We live in a time when everyone’s favorite flying creatures – birds – are only recognized for pithy sayings about worms or for the deposits they drop on vehicles whose existence is contributing to the birds’ fast and tragic disappearance from our planet. That is why it is worth spending some time delving into recent news about three unusual feathered species: a bird that flew a quarter of the way around the world without stopping; a huge bird that has learned how to self-medicate; and the first proof that dinosaurs with feathers actually flew along with their non-dinosaur non-feathered competitors, the pterosaurs. It’s time to not only recognize but protect our feathered friends – before it is too late.
“Whether this is an accident, whether this bird got lost or whether this is part of a normal pattern of migration for the species, we still don’t know.”
Everyone has a story about someone – always a male, usually a father or husband – who refuses to stop the car on a trip for any reason because he is “making good time” and believes that “when the fuel gauge says ‘E’ we still have plenty of gas.” A tagged bird – a young bar-tailed godwit (gender not known but probably a male) – was tracked taking off from southwest Alaska at the Yuko-Kuskokwim Delta and not stopping until it landed 11 days later at Ansons Bay on the island of Tasmania’s northeastern tip. Birdlife Tasmania convenor Eric Woehler told HuffPost that the 8,435 miles (13,560 km) flight was puzzling because the bird was so young – five months old – and it didn’t seem to follow a normal migration pattern for bar-tailed godwits (Limosa lapponica).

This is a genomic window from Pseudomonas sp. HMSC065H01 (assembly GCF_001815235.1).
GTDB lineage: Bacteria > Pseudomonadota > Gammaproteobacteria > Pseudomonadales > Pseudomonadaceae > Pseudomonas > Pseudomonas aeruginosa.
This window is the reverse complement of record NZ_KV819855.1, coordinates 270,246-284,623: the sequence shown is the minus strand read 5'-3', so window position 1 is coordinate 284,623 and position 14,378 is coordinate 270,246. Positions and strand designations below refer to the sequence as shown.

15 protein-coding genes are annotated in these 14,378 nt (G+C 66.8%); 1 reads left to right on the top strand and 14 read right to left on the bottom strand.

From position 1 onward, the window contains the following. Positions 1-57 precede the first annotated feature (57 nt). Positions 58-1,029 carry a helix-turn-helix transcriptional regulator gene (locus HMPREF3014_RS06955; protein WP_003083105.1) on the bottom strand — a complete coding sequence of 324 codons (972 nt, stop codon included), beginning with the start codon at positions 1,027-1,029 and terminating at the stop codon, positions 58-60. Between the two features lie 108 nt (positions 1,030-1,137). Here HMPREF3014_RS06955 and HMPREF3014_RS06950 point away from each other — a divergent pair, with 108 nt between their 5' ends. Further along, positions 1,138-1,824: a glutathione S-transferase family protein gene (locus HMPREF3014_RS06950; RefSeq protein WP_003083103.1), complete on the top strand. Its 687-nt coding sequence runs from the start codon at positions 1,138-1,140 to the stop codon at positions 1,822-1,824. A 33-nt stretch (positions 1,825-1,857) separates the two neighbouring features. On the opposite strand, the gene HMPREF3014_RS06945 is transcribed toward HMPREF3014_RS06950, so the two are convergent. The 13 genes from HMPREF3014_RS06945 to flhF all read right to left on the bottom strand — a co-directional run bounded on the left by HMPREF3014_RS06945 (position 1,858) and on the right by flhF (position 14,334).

The species is known for distinctive red breeding plumage, long legs, and a long upturned bill, and they breed on Arctic coasts and tundra from Scandinavia to Alaska, then migrate to Australia and New Zealand. Their favorite foods are bristle-worms, small bivalves and crustaceans, but they eat nothing on their long migratory flights -- Woehler estimated the bird lost half its body weight (it probably left weighing about 300 grams, with 5 grams of that being the tracker on its back) on its record-breaking flight. It burns a lot of fuel because – unlike other seabirds such as gulls which spend migratory time gliding - the bar-tailed godwits are active flyers who flap their wings almost constantly. The record setter burned even more than usual because it made a wrong turn on its approach to New Zealand and ended up on the wrong side of Australia – a navigational mistake ornithologists think was because the young bird had no idea where it was headed.
“Great bustards seek out two species of weeds that are also used by humans in traditional medicine. We show that both contain antiprotozoal and nematicidal (ie, worm-killing) compounds, while the second also contains antifungal agents.”
Our next bird is also a record-setter – the great bustard (Otis tarda), which is the heaviest bird species living today that is capable of flight, and also has the greatest size difference between the sexes. Weighing up to 46 pounds (females are much lighter), the great bustard can be found from northern Morocco, South and Central Europe, to Central and East Asia. Believe it or not, Asian great bustards actually migrate south in the winter. But most prefer to stay in one area year-round. However, that is not the subject of a new study on the species in Frontiers in Ecology and Evolution – this research looked into claims that the great bustard stays healthy a that great weight by self-medicating, a trait common to humans and appearing in a limited number of other species. Study co-author Dr Azucena Gonzalez-Coloma, a researcher at the Institute of Agricultural Sciences in Madrid, explains in a press release that these birds may have a very human-like reason for self-medicating.